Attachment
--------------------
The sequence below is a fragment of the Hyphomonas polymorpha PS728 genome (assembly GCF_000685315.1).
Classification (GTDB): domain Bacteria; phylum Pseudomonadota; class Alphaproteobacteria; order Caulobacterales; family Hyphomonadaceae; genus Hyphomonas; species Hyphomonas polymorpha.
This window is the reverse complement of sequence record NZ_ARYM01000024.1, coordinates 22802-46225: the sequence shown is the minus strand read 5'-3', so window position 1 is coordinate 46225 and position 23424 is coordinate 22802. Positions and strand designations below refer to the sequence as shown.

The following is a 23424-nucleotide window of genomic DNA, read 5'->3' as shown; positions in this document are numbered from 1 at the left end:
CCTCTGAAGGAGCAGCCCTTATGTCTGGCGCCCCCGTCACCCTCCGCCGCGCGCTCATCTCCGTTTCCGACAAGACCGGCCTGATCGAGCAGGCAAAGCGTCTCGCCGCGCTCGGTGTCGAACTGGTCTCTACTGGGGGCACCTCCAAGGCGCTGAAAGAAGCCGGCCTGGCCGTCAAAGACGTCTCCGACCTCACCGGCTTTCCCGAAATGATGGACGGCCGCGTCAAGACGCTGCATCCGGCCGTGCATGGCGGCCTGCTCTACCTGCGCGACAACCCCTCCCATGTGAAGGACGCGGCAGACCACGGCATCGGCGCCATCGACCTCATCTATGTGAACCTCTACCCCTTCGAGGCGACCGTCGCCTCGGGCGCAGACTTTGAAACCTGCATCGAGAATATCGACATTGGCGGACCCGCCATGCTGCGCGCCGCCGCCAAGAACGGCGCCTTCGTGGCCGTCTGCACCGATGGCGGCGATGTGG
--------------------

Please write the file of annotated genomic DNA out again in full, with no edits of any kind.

The sequence below is a fragment of the Hyphomonas polymorpha PS728 genome (assembly GCF_000685315.1).
Classification (GTDB): domain Bacteria; phylum Pseudomonadota; class Alphaproteobacteria; order Caulobacterales; family Hyphomonadaceae; genus Hyphomonas; species Hyphomonas polymorpha.
This window is the reverse complement of sequence record NZ_ARYM01000024.1, coordinates 22802-46225: the sequence shown is the minus strand read 5'-3', so window position 1 is coordinate 46225 and position 23424 is coordinate 22802. Positions and strand designations below refer to the sequence as shown.

The following is a 23424-nucleotide window of genomic DNA, read 5'->3' as shown; positions in this document are numbered from 1 at the left end:
CCTCTGAAGGAGCAGCCCTTATGTCTGGCGCCCCCGTCACCCTCCGCCGCGCGCTCATCTCCGTTTCCGACAAGACCGGCCTGATCGAGCAGGCAAAGCGTCTCGCCGCGCTCGGTGTCGAACTGGTCTCTACTGGGGGCACCTCCAAGGCGCTGAAAGAAGCCGGCCTGGCCGTCAAAGACGTCTCCGACCTCACCGGCTTTCCCGAAATGATGGACGGCCGCGTCAAGACGCTGCATCCGGCCGTGCATGGCGGCCTGCTCTACCTGCGCGACAACCCCTCCCATGTGAAGGACGCGGCAGACCACGGCATCGGCGCCATCGACCTCATCTATGTGAACCTCTACCCCTTCGAGGCGACCGTCGCCTCGGGCGCAGACTTTGAAACCTGCATCGAGAATATCGACATTGGCGGACCCGCCATGCTGCGCGCCGCCGCCAAGAACGGCGCCTTCGTGGCCGTCTGCACCGATGGCGGCGATGTGG